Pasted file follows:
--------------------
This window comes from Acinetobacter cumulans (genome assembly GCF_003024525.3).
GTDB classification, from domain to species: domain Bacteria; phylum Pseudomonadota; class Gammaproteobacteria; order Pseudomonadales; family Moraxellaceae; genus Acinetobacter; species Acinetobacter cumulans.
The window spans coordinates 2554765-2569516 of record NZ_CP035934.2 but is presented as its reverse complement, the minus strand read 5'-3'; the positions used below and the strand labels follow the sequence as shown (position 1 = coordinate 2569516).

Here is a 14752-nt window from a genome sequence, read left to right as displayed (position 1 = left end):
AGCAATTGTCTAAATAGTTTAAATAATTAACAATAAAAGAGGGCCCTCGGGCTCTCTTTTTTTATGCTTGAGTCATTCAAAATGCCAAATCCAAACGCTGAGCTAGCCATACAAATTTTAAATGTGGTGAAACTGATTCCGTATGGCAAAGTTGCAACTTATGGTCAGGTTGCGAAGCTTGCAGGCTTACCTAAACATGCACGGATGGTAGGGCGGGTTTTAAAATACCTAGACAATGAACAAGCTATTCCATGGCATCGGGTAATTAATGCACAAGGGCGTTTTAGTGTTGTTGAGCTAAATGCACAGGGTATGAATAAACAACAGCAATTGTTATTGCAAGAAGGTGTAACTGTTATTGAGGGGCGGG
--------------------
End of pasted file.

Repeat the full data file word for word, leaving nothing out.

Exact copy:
This window comes from Acinetobacter cumulans (genome assembly GCF_003024525.3).
GTDB classification, from domain to species: domain Bacteria; phylum Pseudomonadota; class Gammaproteobacteria; order Pseudomonadales; family Moraxellaceae; genus Acinetobacter; species Acinetobacter cumulans.
The window spans coordinates 2554765-2569516 of record NZ_CP035934.2 but is presented as its reverse complement, the minus strand read 5'-3'; the positions used below and the strand labels follow the sequence as shown (position 1 = coordinate 2569516).

Here is a 14752-nt window from a genome sequence, read left to right as displayed (position 1 = left end):
AGCAATTGTCTAAATAGTTTAAATAATTAACAATAAAAGAGGGCCCTCGGGCTCTCTTTTTTTATGCTTGAGTCATTCAAAATGCCAAATCCAAACGCTGAGCTAGCCATACAAATTTTAAATGTGGTGAAACTGATTCCGTATGGCAAAGTTGCAACTTATGGTCAGGTTGCGAAGCTTGCAGGCTTACCTAAACATGCACGGATGGTAGGGCGGGTTTTAAAATACCTAGACAATGAACAAGCTATTCCATGGCATCGGGTAATTAATGCACAAGGGCGTTTTAGTGTTGTTGAGCTAAATGCACAGGGTATGAATAAACAACAGCAATTGTTATTGCAAGAAGGTGTAACTGTTATTGAGGGGCGGG